Prime Minister Jacinda Ardern is quite rightly "incredibly angry" at her officials for pushing out incorrect Covid-19 testing information.
But New Zealanders have every right to be incredibly angry at the Government for letting that official message remain unchanged for almost an entire day.
That message was that everyone in South and West Auckland should get a Covid-19 test – even if they are asymptomatic.
It was posted from the Government's official Covid-19 social media channels and led to queues of people in the area looking to get a Covid test.
That means that people with legitimate Covid symptoms faced a much, much longer wait as likely thousands of people scrambled to get tested.
The fact that the stuff-up occurred in the first instance beggars belief.
The information affected roughly 700,000 people in South and West Auckland.
Ardern was "incredibly angry" about this "wrong" information being published on official channels, and rightly so.
She said she was told about the incorrect messaging late on Sunday morning and made it clear it needed to be fixed.
But the information was still up at almost 1.30pm.
Officials getting something this major so wrong erodes public trust in the Government.
People need to be able to rely on the Government for key information like this.
Ardern cannot have people thinking twice about this sort of information – it's simply too important to ignore.
She said it herself; getting through Covid-19 requires everyone on the team of five million to play their part.
Ardern does get off the hook when it comes to the blame for how the stuff-up occurred.
She does not approve every single bit of Government messaging that goes out, she has officials for that.
In fact, she clearly shifted the blame to those officials when pressed about the issue – saying no ministers had uttered that information.
But Ardern needs to take responsibility for what happened next.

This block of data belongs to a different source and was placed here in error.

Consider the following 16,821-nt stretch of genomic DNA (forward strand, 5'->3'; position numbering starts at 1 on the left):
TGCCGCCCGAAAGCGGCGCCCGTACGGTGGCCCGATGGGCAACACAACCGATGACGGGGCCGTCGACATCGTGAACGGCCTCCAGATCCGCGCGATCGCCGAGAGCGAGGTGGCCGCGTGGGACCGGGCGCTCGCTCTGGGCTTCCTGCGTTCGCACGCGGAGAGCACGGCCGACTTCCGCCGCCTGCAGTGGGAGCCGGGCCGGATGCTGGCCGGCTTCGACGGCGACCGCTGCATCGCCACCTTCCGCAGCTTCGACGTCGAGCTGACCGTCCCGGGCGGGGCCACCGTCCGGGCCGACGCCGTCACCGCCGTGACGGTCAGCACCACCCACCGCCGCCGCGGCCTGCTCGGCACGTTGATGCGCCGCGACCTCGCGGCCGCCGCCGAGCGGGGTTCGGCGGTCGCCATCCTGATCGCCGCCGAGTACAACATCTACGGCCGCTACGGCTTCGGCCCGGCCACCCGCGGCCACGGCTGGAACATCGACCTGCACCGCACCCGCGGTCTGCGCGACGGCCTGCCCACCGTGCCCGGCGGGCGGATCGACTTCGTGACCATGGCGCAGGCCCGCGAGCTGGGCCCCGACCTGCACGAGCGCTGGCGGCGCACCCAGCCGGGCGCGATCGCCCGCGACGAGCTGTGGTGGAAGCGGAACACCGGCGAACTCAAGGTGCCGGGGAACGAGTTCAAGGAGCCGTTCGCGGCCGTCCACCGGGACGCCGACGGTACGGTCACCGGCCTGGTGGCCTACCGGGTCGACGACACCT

The incorrect post went up at roughly 5pm Saturday; it was reported on by most major news sites and made it to some Sunday newspapers as well.
Despite this, no formal correction notice was issued until the next day, according to Ardern.
And by formal correction notice, Ardern meant the All of Government communications team – the people in charge of the post – had notified newsrooms across the country, telling them the information was wrong.
The Herald, which ran the story that the Government was advising all people in South and West Auckland, received no such notice.
This is despite reporters seeking comment on the post.
In fact, Health Minister Chris Hipkins was interviewed by MediaWorks radio on Sunday morning and made no mention of the fact this critical bit of information was wrong.
Ardern revealed the information was incorrect at her 1pm press conference on Sunday afternoon.
Even then, she waited to be asked about the post rather than issuing the correction in her opening statement – a statement watched by hundreds of thousands of people each day.
Ardern said she had made it clear to the officials involved that they needed to fix the error.
Despite this, the post remained on the Unite Against Covid-19 Instagram page until almost 1.30pm.
Ardern should be furious at officials for this botch up – but New Zealanders should be equally as angry at the Government for not fixing the issue faster.
The Unite Against Covid-19 social media channels posts the notice, telling people everyone – even asymptomatic people – in West and South Auckland to get tested.
Saturday 5pm onwards: Media starts reporting on the post and the message.
Sunday 8.24am: The Herald contacts the All of Government communications team for a comment - no response until ...
Sunday 11.09am: A communications spokesman says a response on the post would arrive soon, after they were followed up for a response.
Sunday 10.15am: Health Minister Chris Hipkins is interviewed by MediaWorks – does not bring up the fact that the messaging was wrong.
Sunday morning (unspecified time): PM Jacinda Ardern was "made aware" of the post. She said she made it clear that the issue needed to be fixed.
Sunday 1pm: The post with the incorrect information is still up – no official media advisory about the post has been made.
Sunday 1.15pm: Ardern is asked about the post, publicly admits it was wrong and she was "incredibly angry".
Sunday 1.26pm: The Unite Against Covid-19 Instagram page still has the post up – it's taken down after Ardern was questioned about it in the 1pm press conference.
Sunday 1.39pm: An advisory from the official All of Government Covid-19 response unit issues an amended statement saying that only people who have been in contact with a confirmed or probable case needed to get tested, "even if they don't have symptoms".